1944 The Last Ride Swank [3]
1954 The High and the Mighty Roy Credited as William DeWolf Hopper[3]
1954 Sitting Bull Charles Wentworth Credited as Bill Hopper[3]
1954 This Is My Love District Attorney [3]
1954 Track of the Cat Arthur Bridges [3]
1955 Conquest of Space Dr. George Fenton [3]
1955 Robbers' Roost Robert Bell [3]
1955 One Desire Mac McBain [3]
1955 Rebel Without a Cause Judy's father [3]
1956 Good-bye, My Lady Walden Grover [3]
1956 The First Texan William B. Travis [3]
1956 The Bad Seed Col. Kenneth Penmark [3]
1957 The Deadly Mantis Dr. Nedrick (Ned) Jackson [3]
1957 20 Million Miles to Earth Col. Bob Calder [3]
1957 Slim Carter Joe Brewster [3]
1970 Myra Breckinridge Judge Frederic D. Cannon [30]

Television[edit]

Year Title Role Notes
1954 Mayor of the Town Girard "Minnie's Job"[31][30]
1955 Lux Video Theatre Brad Scott "No Sad Songs for Me"[16]
1955 Ford Theatre Joe Cramer "The Mumbys"[32]
1955 Lux Video Theatre Host "Perilous Deception"[16]
1955 Warner Brothers Presents … Casablanca Wilson Randall "Labor Camp Escape"[33]
1956 Fury Sam Wilson "The Hobo" (credited as Bill Hopper)[34]
1956 The 20th Century Fox Hour Phil Harland "One Life"[35]
1956 Gunsmoke John Henry Jordan "Robin Hood"[36]
1956 Lux Video Theatre Jim Johanson "The Star"[37]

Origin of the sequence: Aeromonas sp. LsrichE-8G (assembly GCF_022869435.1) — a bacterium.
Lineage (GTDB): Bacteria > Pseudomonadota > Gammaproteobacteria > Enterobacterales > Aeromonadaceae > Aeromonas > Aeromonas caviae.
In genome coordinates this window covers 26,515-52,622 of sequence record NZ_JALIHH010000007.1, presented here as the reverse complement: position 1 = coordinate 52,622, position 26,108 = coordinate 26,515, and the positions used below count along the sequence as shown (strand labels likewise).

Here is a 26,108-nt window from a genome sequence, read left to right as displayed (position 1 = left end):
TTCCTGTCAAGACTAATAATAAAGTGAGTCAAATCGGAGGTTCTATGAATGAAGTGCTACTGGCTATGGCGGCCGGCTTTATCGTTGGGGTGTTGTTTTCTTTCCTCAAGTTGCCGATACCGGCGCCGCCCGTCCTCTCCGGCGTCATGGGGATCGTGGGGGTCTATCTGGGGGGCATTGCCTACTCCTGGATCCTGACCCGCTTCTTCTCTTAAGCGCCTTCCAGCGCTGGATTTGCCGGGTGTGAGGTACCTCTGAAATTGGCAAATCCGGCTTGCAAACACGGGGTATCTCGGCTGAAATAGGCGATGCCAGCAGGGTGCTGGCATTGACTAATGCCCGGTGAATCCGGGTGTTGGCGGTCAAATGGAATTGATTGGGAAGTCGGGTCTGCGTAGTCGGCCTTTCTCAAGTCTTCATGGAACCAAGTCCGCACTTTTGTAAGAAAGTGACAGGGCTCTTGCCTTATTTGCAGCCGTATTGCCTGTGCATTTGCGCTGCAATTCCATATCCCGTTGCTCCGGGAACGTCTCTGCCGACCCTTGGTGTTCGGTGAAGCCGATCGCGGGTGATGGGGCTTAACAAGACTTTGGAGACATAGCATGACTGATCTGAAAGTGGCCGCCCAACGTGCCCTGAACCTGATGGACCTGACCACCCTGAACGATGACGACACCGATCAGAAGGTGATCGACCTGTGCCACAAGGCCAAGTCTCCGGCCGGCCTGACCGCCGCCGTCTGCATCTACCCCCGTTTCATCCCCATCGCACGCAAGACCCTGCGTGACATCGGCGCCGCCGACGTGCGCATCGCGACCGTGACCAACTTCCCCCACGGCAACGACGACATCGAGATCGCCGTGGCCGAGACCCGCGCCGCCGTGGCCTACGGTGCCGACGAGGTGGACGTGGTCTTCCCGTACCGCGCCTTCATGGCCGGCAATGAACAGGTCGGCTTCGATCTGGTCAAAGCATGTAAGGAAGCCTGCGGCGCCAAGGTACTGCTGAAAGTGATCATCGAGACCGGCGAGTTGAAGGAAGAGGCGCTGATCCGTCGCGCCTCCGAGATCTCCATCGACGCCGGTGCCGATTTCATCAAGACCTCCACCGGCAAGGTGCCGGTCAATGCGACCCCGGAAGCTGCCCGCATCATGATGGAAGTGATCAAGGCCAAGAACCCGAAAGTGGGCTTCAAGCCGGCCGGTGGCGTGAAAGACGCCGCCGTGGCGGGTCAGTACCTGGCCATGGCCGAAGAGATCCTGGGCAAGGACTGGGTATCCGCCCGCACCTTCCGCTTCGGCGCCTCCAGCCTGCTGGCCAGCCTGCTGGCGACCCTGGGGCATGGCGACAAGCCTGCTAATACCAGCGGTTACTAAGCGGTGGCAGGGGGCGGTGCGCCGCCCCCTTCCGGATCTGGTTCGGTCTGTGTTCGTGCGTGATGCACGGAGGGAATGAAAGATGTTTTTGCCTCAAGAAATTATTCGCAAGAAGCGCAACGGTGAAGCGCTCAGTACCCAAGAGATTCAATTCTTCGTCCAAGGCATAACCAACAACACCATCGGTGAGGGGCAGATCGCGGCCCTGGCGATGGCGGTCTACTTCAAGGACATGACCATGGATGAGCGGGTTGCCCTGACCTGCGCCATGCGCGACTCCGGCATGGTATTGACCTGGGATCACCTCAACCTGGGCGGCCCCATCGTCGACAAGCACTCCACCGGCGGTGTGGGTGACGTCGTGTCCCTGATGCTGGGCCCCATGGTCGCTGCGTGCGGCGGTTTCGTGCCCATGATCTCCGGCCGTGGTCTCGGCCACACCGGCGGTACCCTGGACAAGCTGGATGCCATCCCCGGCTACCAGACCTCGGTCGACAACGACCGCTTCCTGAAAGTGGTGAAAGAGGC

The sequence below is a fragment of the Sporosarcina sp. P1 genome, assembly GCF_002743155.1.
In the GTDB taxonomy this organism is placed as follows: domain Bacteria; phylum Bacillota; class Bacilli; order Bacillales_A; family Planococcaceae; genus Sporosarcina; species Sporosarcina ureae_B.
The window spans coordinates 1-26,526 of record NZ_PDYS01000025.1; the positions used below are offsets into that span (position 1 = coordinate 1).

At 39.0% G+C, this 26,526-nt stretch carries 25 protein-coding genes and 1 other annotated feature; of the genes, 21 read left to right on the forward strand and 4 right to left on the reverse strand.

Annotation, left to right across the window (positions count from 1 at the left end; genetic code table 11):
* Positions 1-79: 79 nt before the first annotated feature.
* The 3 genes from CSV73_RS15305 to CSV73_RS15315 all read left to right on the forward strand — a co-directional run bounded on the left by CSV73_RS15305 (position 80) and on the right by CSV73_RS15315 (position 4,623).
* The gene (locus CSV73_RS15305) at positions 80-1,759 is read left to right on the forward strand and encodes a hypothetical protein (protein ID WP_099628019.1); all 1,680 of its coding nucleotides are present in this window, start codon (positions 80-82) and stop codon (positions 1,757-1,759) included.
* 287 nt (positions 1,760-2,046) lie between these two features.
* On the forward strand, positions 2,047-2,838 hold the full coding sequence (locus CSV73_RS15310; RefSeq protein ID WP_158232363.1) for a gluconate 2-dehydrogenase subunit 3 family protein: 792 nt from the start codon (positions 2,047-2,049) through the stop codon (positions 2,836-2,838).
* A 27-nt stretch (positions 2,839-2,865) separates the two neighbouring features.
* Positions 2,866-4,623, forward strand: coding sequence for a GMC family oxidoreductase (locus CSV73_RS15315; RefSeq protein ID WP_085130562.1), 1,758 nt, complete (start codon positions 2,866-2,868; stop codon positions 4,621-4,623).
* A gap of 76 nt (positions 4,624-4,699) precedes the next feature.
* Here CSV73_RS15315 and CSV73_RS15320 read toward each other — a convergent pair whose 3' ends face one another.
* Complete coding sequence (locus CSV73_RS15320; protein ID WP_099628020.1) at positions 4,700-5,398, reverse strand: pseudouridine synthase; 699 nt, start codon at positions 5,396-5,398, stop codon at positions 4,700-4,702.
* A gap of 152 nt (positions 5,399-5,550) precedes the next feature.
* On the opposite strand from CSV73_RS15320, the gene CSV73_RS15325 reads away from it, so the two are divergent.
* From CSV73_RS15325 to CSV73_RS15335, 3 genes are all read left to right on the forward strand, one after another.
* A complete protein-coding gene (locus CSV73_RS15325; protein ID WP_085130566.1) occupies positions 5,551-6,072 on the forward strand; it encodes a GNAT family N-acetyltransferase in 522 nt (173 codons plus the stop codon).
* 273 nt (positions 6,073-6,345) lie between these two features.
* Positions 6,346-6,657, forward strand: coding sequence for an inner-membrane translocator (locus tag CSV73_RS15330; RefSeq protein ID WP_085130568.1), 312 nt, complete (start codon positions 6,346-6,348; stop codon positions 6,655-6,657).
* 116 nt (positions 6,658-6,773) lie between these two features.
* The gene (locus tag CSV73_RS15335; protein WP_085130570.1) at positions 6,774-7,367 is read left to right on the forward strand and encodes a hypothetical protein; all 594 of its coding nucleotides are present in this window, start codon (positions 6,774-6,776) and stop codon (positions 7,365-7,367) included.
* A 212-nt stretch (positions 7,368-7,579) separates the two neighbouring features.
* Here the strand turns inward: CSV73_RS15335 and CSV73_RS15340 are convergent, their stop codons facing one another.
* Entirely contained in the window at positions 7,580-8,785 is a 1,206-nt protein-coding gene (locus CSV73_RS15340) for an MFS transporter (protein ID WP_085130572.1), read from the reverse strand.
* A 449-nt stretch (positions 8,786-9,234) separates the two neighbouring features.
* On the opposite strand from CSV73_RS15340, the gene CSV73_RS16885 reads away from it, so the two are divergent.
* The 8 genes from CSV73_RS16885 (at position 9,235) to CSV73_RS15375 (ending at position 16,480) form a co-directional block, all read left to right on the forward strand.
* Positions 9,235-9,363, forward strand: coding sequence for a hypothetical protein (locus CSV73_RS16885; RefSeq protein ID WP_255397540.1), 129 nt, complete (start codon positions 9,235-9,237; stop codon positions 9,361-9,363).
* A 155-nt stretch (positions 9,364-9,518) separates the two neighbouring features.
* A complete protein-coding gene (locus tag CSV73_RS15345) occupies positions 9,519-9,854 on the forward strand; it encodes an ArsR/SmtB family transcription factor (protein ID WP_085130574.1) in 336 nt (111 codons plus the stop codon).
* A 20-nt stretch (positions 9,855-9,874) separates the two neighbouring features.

1956 Celebrity Playhouse "Stagecoach to Paradise"[38]
1956 The Millionaire Capt. Jonathan Carroll "Captain Jonathan Carroll"[39]
1956 Gunsmoke Tasker Sloane "Unmarked Grave"[36]
1956 Lux Video Theatre George "The Top Rung"[40]
1956 Jane Wyman Presents The Fireside Theatre Rick Gordon "Ten Percent"[41]
1956 Matinee Theater "Madame de Treymes"[42]
1956 Studio 57 Smith "The Magic Glass"[43]
1957 Studio 57 Kip "Mr. November"[44]
1957 Schlitz Playhouse of Stars Dan Mailer "The Restless Gun" (pilot for TV series)[45]
1957 The Joseph Cotten Show Arnold Bait "The Case of the Jealous Bomber"[46]
1957–66 Perry Mason Paul Drake 271 episodes[47]

Notes[edit]

  1. ^ Hopper's audition as Perry Mason, along with Burr's auditions for Burger and Mason, were included as special features on the 2008 "50th Anniversary Edition" Perry Mason DVD set.

References[edit]

  1. ^ Ancestry.com. California, Death Index 1940–1997 [database on-line]. Provo, UT, USA: Ancestry.com Operations Inc., 2000. Retrieved 2015-05-06.